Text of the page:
It will be appreciated by those skilled in the art that changes could be made to the embodiments described above without departing from the broad inventive concept thereof. It is understood, therefore, that this invention is not limited to the particular embodiments disclosed, but it is intended to cover modifications within the spirit and scope of the present invention as defined by the appended claims.

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Referenced by
Citing PatentFiling datePublication dateApplicantTitle
US7126344 *Jul 24, 2002Oct 24, 2006Siemens Vdo AutomotiveDiagnostic device for an antenna
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US8319612Jun 24, 2010Nov 27, 2012Assa Abloy AbTransponder detector for an RFID system generating a progression of detection signals
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EP2538571A1 *Jun 20, 2012Dec 26, 2012Broadcom CorporationDetecting a presence of near field communications (nfc) devices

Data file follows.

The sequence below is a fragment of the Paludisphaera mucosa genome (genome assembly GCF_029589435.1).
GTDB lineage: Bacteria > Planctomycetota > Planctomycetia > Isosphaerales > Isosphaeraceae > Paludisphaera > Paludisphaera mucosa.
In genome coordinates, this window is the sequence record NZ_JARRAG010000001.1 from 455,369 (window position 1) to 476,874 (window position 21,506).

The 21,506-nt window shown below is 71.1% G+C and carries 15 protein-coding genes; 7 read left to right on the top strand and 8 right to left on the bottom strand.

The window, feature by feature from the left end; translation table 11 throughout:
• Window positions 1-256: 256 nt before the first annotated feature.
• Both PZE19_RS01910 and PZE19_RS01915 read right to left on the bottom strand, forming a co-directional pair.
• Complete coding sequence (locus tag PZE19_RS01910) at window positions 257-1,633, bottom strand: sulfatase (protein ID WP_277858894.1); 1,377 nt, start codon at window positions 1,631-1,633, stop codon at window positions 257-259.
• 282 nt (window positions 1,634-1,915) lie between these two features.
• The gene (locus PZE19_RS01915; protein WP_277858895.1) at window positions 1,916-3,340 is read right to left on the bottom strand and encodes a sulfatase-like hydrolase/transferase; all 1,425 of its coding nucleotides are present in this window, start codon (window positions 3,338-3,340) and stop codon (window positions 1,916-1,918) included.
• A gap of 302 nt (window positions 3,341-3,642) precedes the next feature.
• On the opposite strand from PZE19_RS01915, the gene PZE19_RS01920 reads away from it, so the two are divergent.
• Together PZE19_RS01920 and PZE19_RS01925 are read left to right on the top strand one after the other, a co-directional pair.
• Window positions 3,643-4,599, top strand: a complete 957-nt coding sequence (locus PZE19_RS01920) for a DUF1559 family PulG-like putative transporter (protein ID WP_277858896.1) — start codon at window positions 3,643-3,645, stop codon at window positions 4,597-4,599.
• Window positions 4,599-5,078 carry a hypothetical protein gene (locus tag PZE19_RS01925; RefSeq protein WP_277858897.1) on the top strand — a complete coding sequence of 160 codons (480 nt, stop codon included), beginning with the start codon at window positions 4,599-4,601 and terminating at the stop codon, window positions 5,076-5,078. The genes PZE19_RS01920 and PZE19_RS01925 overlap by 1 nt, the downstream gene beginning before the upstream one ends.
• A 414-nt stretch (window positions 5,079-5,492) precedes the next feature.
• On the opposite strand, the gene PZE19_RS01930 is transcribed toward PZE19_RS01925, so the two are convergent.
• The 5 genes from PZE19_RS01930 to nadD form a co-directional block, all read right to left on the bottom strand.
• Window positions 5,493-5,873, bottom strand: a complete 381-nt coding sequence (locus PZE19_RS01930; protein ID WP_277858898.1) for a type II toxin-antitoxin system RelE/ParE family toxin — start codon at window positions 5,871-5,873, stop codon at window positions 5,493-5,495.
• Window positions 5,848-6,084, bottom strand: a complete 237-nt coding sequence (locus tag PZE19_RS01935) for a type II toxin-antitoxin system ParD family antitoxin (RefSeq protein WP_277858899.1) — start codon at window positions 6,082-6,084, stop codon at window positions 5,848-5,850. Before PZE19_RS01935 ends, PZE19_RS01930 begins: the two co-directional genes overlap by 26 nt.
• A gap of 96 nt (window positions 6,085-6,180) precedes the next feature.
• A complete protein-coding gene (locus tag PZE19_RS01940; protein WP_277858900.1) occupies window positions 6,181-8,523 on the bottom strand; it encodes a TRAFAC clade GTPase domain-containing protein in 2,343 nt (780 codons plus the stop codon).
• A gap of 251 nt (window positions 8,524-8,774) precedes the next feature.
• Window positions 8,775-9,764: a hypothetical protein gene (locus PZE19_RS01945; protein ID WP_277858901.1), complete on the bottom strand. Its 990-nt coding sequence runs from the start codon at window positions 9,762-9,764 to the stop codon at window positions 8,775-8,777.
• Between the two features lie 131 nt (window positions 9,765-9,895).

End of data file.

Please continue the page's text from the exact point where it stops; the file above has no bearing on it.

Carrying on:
EP2602942A1 *Sep 25, 2012Jun 12, 2013Broadcom CorporationDetecting a presence of near field communications (NFC) devices
EP2635052A1 *Feb 4, 2013Sep 4, 2013Broadcom CorporationDetecting a Presence of Near Field Communications (NFC) Devices
Classifications
U.S. Classification235/492
International ClassificationG06K7/00
Cooperative ClassificationH04B5/0075, H04B5/0031, G06K7/0008, G06K7/10128
European ClassificationG06K7/10A2A, G06K7/00E